Letters to the editor about the October/November 2008 issue of Scientific American MIND
Tracking packages and food sources would lead to faster recalls and lessen contamination risks
New approaches are needed to protect the food supply
After a chimp mutilated a Connecticut woman's face, some are questioning the wisdom of keeping wild animals as pets
Albinos around the world face day-to-day health issues, but in Africa they have a bigger problem: being hacked to death for body parts
The adult human brain is surprisingly malleable: it can rewire itself and even grow new cells. Here are some habits that can fine-tune your mind
Researchers have discovered two living species—so recently that they have yet to be named—of this Alavesia fly, a genus that had previously only been seen preserved in Cretaceous-era amber in Spain and Burma...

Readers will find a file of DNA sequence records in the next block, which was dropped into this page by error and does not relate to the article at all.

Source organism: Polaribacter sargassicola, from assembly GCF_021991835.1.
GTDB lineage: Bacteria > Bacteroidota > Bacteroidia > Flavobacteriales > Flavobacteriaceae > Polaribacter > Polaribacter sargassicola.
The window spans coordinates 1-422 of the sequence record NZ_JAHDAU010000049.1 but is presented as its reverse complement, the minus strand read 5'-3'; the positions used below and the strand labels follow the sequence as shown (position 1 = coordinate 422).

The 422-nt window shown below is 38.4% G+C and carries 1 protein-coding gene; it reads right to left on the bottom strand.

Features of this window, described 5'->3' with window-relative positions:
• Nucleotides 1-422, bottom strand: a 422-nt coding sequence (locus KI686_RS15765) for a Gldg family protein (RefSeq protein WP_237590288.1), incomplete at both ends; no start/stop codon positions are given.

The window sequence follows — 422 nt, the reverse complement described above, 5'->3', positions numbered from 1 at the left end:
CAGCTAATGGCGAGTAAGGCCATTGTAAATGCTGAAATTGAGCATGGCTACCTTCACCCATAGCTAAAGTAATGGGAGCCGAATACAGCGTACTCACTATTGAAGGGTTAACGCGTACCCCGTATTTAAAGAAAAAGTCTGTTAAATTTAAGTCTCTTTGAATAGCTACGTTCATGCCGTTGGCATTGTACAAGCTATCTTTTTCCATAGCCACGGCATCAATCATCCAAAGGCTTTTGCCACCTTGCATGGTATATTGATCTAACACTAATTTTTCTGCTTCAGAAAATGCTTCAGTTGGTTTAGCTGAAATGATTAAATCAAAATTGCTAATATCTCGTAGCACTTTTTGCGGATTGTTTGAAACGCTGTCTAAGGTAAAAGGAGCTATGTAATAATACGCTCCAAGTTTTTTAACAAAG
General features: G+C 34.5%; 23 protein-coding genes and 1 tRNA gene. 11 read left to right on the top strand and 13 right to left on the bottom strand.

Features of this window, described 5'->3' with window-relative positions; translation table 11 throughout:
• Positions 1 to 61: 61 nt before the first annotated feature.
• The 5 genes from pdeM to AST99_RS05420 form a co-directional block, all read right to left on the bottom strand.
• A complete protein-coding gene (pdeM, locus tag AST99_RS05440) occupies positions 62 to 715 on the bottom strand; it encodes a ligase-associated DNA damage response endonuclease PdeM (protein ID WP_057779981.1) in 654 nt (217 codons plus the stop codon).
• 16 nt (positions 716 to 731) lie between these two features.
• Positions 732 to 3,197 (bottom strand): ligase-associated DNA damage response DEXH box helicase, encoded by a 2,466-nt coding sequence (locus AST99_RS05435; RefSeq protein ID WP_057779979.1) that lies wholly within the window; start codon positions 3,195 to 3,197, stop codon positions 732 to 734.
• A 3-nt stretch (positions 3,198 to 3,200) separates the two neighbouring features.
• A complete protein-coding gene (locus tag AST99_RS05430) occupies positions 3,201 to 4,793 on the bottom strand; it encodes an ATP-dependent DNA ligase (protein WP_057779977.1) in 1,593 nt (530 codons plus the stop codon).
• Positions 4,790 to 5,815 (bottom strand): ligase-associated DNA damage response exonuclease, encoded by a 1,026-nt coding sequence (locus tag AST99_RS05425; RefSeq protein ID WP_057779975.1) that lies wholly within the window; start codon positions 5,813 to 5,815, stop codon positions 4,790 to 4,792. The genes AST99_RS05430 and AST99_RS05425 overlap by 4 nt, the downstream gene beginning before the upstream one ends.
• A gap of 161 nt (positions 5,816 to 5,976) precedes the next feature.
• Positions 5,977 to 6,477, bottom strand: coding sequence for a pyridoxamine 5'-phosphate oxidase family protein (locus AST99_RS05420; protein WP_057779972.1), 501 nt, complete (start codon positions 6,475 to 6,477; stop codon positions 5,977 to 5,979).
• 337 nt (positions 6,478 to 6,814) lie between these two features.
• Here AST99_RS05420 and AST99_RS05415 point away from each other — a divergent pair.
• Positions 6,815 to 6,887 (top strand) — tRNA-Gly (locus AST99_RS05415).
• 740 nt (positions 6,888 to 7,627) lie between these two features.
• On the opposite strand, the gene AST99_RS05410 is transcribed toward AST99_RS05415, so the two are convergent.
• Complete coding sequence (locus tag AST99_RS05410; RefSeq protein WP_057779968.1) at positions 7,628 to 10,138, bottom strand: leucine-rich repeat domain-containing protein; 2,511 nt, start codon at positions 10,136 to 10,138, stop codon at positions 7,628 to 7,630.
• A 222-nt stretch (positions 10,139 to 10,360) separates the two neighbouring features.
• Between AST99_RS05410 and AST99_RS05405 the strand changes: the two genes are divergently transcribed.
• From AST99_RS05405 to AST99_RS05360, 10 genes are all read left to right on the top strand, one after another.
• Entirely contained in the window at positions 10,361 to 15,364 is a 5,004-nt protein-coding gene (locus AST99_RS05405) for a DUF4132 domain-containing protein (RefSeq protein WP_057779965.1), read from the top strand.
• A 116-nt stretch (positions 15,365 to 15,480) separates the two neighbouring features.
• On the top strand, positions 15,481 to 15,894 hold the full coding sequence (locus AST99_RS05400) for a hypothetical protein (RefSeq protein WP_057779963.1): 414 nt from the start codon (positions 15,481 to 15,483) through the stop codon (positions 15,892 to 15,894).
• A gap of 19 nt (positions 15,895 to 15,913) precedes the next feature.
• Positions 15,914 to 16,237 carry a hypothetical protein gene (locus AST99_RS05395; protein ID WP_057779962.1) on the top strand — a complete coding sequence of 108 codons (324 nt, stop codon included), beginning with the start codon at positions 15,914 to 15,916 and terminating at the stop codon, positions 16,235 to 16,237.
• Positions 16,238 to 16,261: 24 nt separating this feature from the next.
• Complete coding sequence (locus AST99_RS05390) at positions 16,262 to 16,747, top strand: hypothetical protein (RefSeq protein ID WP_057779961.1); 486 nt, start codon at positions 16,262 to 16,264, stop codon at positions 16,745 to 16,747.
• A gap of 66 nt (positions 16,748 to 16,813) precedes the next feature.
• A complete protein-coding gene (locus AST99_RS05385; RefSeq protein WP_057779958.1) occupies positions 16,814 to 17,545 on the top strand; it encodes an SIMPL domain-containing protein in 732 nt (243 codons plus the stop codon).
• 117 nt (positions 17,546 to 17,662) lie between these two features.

A social neuroscientist responds to the controversial critique that the results of imaging studies are routinely overstated.
Speaking at the annual meeting of the American Association for the Advancement of Science in Chicago on February 16th, primatologist Frans de Waal noted that the public's distaste for Wall Street bonuses has its counterpart, and perhaps roots, in other animals' perceptions of inequity...
Shifting species may mean less protection for imperiled fisheries
In a study in the journal PLoS ONE, researchers report the first fossil find of a pregnant whale--which offers tantalizing clues that the marine mammal returned to land to give birth...
An evolutionary expert explains why Homo sapiens is not equipped to handle eight kids, and why they invest so much energy in a single offspring
The rabbit-like American pika ( Ochotona princeps ) got lucky this week. The U.S. Fish & Wildlife Service, responding to a lawsuit filed by the Center for Biological Diversity and Earthjustice, has agreed to assess whether the increasingly rare animal qualifies for protection under the Endangered Species Act...
Rerouting signal from neuron to muscle allows the brain to move deadened limbs